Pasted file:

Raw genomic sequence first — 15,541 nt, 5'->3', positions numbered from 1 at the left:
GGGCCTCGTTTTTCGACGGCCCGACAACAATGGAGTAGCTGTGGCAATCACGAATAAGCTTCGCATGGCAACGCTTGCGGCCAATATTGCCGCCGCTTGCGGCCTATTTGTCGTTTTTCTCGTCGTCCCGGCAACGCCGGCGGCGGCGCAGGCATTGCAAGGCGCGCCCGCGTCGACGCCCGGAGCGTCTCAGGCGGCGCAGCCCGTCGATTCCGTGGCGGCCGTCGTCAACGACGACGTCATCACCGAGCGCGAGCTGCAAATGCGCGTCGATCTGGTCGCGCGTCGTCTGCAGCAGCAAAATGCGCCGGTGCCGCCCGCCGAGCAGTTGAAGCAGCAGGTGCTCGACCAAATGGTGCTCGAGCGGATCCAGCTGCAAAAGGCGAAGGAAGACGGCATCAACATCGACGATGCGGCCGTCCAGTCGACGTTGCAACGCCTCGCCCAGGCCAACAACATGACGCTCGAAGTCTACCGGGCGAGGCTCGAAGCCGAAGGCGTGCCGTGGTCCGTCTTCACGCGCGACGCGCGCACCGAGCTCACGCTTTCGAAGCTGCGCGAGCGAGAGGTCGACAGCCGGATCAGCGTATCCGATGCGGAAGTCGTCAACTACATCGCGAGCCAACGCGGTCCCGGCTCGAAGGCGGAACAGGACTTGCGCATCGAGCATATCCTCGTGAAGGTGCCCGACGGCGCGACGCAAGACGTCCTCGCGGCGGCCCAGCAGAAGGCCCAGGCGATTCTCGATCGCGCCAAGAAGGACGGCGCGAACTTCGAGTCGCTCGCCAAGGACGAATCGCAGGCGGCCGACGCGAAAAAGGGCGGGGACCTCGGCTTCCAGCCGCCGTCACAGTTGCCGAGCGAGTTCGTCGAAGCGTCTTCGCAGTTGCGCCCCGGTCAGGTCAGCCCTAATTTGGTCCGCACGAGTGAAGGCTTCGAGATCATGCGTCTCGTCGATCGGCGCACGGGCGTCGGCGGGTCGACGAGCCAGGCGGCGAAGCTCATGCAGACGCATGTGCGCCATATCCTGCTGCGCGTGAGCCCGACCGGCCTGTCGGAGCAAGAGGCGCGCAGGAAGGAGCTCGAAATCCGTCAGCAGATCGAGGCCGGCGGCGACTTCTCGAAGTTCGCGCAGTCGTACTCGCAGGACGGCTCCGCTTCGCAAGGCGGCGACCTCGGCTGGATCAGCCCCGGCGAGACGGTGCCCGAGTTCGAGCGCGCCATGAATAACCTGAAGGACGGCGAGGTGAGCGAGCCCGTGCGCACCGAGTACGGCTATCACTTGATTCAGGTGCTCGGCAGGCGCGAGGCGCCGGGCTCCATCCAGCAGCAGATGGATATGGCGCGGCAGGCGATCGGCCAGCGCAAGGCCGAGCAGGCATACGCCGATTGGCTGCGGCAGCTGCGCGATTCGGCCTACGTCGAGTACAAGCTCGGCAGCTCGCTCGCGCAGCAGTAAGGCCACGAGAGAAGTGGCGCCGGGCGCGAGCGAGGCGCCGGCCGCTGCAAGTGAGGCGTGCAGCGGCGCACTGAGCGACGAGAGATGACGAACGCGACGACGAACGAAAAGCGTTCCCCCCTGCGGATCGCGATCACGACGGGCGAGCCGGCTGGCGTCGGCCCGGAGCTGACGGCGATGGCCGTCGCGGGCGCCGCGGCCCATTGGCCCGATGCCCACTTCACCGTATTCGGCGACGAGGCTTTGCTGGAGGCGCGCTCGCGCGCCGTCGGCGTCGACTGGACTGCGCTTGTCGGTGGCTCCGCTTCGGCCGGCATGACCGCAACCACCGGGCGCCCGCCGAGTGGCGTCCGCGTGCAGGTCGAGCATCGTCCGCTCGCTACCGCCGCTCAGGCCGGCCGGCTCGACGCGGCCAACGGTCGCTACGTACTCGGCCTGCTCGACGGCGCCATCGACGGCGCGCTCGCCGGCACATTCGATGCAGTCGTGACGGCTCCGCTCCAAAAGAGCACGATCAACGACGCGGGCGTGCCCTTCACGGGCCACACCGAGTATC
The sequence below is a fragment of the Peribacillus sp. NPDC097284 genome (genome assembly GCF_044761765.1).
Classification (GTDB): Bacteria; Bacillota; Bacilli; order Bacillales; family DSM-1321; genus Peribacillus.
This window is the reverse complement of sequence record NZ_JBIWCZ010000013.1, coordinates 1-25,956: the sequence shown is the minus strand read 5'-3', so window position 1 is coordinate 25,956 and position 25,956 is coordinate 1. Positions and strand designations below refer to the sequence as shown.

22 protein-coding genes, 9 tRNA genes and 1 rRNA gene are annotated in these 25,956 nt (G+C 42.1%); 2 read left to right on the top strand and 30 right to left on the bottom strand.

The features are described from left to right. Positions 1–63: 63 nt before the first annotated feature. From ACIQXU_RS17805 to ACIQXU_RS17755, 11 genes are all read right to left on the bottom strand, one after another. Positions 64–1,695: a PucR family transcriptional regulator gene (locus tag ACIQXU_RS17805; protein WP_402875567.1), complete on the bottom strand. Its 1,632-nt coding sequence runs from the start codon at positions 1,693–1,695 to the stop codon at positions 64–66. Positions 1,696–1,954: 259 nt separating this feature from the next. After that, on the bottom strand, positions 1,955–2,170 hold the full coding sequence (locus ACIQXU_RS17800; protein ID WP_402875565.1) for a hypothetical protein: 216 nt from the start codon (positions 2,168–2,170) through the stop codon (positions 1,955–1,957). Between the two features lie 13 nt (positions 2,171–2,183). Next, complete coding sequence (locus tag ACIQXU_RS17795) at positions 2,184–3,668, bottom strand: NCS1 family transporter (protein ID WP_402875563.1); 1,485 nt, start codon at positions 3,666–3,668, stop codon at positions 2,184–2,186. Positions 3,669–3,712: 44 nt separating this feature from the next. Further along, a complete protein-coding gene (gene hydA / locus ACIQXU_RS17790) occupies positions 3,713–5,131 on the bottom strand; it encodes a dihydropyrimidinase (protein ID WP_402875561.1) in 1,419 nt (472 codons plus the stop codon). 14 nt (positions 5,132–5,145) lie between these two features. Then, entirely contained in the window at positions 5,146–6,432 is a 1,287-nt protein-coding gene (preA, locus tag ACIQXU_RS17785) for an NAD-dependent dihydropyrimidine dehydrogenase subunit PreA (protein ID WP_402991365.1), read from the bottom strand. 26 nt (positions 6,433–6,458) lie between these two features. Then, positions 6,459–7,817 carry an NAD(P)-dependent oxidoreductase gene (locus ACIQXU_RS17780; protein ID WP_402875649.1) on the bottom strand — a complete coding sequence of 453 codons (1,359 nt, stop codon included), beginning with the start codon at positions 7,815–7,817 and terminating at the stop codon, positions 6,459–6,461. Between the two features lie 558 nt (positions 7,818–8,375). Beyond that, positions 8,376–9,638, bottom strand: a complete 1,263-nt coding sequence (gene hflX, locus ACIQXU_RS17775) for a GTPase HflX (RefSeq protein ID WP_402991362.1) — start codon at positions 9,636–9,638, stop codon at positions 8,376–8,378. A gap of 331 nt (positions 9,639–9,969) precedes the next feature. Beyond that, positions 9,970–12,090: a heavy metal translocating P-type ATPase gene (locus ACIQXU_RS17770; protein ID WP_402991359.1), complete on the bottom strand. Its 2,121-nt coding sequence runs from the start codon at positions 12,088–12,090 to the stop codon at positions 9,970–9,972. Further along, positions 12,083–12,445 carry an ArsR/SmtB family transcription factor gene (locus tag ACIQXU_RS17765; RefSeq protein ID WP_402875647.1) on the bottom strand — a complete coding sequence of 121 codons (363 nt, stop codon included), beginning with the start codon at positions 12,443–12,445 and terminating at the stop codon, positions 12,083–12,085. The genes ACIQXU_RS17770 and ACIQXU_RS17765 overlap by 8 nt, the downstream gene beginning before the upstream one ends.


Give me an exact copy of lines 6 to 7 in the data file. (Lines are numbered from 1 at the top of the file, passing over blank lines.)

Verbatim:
22 protein-coding genes, 9 tRNA genes and 1 rRNA gene are annotated in these 25,956 nt (G+C 42.1%); 2 read left to right on the top strand and 30 right to left on the bottom strand.

The features are described from left to right. Positions 1–63: 63 nt before the first annotated feature. From ACIQXU_RS17805 to ACIQXU_RS17755, 11 genes are all read right to left on the bottom strand, one after another. Positions 64–1,695: a PucR family transcriptional regulator gene (locus tag ACIQXU_RS17805; protein WP_402875567.1), complete on the bottom strand. Its 1,632-nt coding sequence runs from the start codon at positions 1,693–1,695 to the stop codon at positions 64–66. Positions 1,696–1,954: 259 nt separating this feature from the next. After that, on the bottom strand, positions 1,955–2,170 hold the full coding sequence (locus ACIQXU_RS17800; protein ID WP_402875565.1) for a hypothetical protein: 216 nt from the start codon (positions 2,168–2,170) through the stop codon (positions 1,955–1,957). Between the two features lie 13 nt (positions 2,171–2,183). Next, complete coding sequence (locus tag ACIQXU_RS17795) at positions 2,184–3,668, bottom strand: NCS1 family transporter (protein ID WP_402875563.1); 1,485 nt, start codon at positions 3,666–3,668, stop codon at positions 2,184–2,186. Positions 3,669–3,712: 44 nt separating this feature from the next. Further along, a complete protein-coding gene (gene hydA / locus ACIQXU_RS17790) occupies positions 3,713–5,131 on the bottom strand; it encodes a dihydropyrimidinase (protein ID WP_402875561.1) in 1,419 nt (472 codons plus the stop codon). 14 nt (positions 5,132–5,145) lie between these two features. Then, entirely contained in the window at positions 5,146–6,432 is a 1,287-nt protein-coding gene (preA, locus tag ACIQXU_RS17785) for an NAD-dependent dihydropyrimidine dehydrogenase subunit PreA (protein ID WP_402991365.1), read from the bottom strand. 26 nt (positions 6,433–6,458) lie between these two features. Then, positions 6,459–7,817 carry an NAD(P)-dependent oxidoreductase gene (locus ACIQXU_RS17780; protein ID WP_402875649.1) on the bottom strand — a complete coding sequence of 453 codons (1,359 nt, stop codon included), beginning with the start codon at positions 7,815–7,817 and terminating at the stop codon, positions 6,459–6,461. Between the two features lie 558 nt (positions 7,818–8,375). Beyond that, positions 8,376–9,638, bottom strand: a complete 1,263-nt coding sequence (gene hflX, locus ACIQXU_RS17775) for a GTPase HflX (RefSeq protein ID WP_402991362.1) — start codon at positions 9,636–9,638, stop codon at positions 8,376–8,378. A gap of 331 nt (positions 9,639–9,969) precedes the next feature. Beyond that, positions 9,970–12,090: a heavy metal translocating P-type ATPase gene (locus ACIQXU_RS17770; protein ID WP_402991359.1), complete on the bottom strand. Its 2,121-nt coding sequence runs from the start codon at positions 12,088–12,090 to the stop codon at positions 9,970–9,972. Further along, positions 12,083–12,445 carry an ArsR/SmtB family transcription factor gene (locus tag ACIQXU_RS17765; RefSeq protein ID WP_402875647.1) on the bottom strand — a complete coding sequence of 121 codons (363 nt, stop codon included), beginning with the start codon at positions 12,443–12,445 and terminating at the stop codon, positions 12,083–12,085. The genes ACIQXU_RS17770 and ACIQXU_RS17765 overlap by 8 nt, the downstream gene beginning before the upstream one ends.